The distance the string sits from the top of the frets is known as the Action.

In other words, how far you have to push a string down until it makes contact with a fret.

If the action is set too high, you have to push the string down further.

If the action is set too low, you will have string buzz and dead notes.

Most people prefer to have the action on the guitar set low but not too low.

The way the action is set on the guitar will definitely be a comfort factor.

String Gauge

Guitar string gauge refers to the thickness of the guitar strings.

Guitar strings range from 8 gauge to 14 gauge with 14’s being the thicker strings.

The lighter the string gauge the easier the strings are to push down, bend, and hammer on.

There is always a big debate as to which gauge strings sound the best.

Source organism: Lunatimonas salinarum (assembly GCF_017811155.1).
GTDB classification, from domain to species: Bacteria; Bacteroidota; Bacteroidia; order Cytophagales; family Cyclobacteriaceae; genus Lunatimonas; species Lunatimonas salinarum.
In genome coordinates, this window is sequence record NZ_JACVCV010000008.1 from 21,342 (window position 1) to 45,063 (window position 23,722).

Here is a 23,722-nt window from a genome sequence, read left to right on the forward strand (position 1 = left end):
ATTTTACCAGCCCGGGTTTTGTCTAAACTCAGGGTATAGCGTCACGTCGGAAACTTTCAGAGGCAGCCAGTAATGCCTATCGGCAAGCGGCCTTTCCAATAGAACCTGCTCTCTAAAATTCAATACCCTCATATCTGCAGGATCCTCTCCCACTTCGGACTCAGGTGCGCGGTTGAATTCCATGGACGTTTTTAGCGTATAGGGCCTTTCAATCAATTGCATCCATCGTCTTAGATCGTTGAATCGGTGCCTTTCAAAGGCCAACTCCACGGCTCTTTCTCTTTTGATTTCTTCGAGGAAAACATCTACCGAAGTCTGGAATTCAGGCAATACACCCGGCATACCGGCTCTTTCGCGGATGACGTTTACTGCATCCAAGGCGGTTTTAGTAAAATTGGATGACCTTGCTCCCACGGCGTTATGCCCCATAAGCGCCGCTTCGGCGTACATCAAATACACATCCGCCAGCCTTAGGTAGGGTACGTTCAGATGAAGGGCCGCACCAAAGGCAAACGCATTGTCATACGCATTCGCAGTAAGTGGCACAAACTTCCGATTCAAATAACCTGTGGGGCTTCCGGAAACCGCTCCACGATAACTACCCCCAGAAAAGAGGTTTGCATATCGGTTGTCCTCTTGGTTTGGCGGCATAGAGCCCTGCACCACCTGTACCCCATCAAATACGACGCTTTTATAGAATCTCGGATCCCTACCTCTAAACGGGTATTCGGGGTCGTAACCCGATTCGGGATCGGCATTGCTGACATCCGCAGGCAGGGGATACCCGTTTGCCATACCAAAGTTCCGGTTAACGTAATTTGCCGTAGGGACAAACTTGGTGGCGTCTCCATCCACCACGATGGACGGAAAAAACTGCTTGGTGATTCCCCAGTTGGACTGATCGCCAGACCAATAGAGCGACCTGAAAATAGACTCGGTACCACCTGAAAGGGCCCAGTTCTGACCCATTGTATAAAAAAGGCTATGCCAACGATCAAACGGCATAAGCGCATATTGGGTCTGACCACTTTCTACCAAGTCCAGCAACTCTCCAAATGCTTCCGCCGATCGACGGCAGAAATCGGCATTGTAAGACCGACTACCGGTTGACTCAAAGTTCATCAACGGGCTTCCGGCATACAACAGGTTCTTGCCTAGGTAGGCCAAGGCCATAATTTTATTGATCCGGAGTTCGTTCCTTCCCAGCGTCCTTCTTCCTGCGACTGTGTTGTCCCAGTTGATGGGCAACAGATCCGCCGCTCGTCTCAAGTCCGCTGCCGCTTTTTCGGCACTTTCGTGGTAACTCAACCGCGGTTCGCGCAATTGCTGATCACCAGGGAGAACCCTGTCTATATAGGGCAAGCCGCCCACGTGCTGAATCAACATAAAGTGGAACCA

If you are new to playing a guitar you may want to start out on a set of 9- or 10-gauge strings.

The Weight Of The Guitar

Often times the size and body shape of a guitar will affect the weight of a guitar.

Honestly, since I was just a kid, I never really cared how much a guitar weighed.

I was more concerned with how the guitar sounded.

But, for some people the weight of a guitar is an issue, and a lighter guitar may feel more comfortable.

The heavier guitars weigh in the neighborhood of 11-13lbs. That’s really not that heavy in my opinion.

The weight of a guitar comes from the type of wood used to build a guitar, the style, and amount of wood used to build a guitar.

For instance, a solid body electric guitar will weigh more than a hollow body electric guitar.

A solid body guitar will also sound different than a hollow body electric guitar.

An acoustic guitar is usually the lightest guitar out there.

All that said, the weight of a guitar will also affect the way a guitar sounds and sustains.

The Sound Of A Guitar

The way a guitar sounds will definitely affect your comfort level.

If you are trying to play a guitar and it just doesn’t have the sound you like, then you won’t be comfortable with that guitar.